Hamlets Insincerity In William Shakespeare's Hamlet

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Register to read the introduction… With certain people, Hamlet is resolved to get revenge for his father’s death. With other people, this thought is the last thought in his mind. If he had any of the resolve he had showed earlier, his act of revenge would have already been completed. Instead of playing the part of the vengeful son, or dropping the issue entirely, he spends the entire act “slacking off';. He avoids the decision he has to make and pretends to be mad. This is shown when he says to Rosencrantz and Guildenstern, "I know not-lost all my mirth, forgone all custom of exercises" (2.2.280-281). Later Hamlet tells Rosencrantz and Guildenstern that he is just faking his madness when he says, "I am but mad north-north-west. When the wind is southerly, I know a hawk from a handsaw" (2.2.347-348). By Hamlet admitting that he is faking, he is truly saying that he is comfortable with it. It is strange that Hamlet is comfortable with playing at this point, but the main concept is that he is not acting out the role that he established in act …show more content…
Hamlet makes this big buildup of what he should have done and how he will seek revenge, but then contradicts himself in his next statement. After all of the swearing and support, he backs out again. He can’t decide whether to play the role or not. Being caught in the middle, Hamlet decides that he needs more proof of the King’s guilt. He keeps going back on his resolve when he says, "The play’s the thing wherein I’ll catch the conscience of the King" (2.2.559-560). Hamlet believes that acting will transform one’s inner self to match the …show more content…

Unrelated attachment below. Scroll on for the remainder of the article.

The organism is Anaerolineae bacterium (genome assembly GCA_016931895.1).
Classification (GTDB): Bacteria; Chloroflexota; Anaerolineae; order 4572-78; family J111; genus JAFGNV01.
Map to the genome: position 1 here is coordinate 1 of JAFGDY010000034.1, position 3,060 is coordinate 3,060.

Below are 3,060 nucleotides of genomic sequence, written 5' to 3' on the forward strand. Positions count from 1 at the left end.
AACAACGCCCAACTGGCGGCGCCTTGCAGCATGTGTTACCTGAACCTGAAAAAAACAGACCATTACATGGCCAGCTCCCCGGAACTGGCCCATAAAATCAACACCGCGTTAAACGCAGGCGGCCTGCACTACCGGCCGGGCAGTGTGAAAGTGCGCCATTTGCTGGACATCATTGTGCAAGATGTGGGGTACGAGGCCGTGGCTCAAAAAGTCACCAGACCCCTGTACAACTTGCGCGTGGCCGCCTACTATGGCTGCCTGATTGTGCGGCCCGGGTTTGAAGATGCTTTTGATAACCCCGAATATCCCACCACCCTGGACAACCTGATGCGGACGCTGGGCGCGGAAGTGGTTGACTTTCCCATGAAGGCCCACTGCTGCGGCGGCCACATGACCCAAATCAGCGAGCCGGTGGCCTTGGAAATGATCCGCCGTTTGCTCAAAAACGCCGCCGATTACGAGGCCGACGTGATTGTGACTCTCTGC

He does not hesitate and fully embraces the act. In reaction to Ophelia’s death, he is again behaving as he should have. She was his love and he should have loved her more than her brother. This is shown when Hamlet says, "I loved Ophelia. Forty thousand brothers could not with their quantity of love make up my sum" (5.1.243-245). Hamlet should have loved her, but he did not. Had he loved her he would not have treated her so poorly earlier. He is now committed to acting, and loving Ophelia fits the role. In the rest of the play Hamlet sticks to his resolve. He barely has time to tell his story of escape to Horatio before he is challenged. He does not refuse the challenge because as nobility, he cannot refuse he has to keep his honor. Hamlet goes to the match and because he has now accepted the role, he does not hesitate to kill the King when prompted to do

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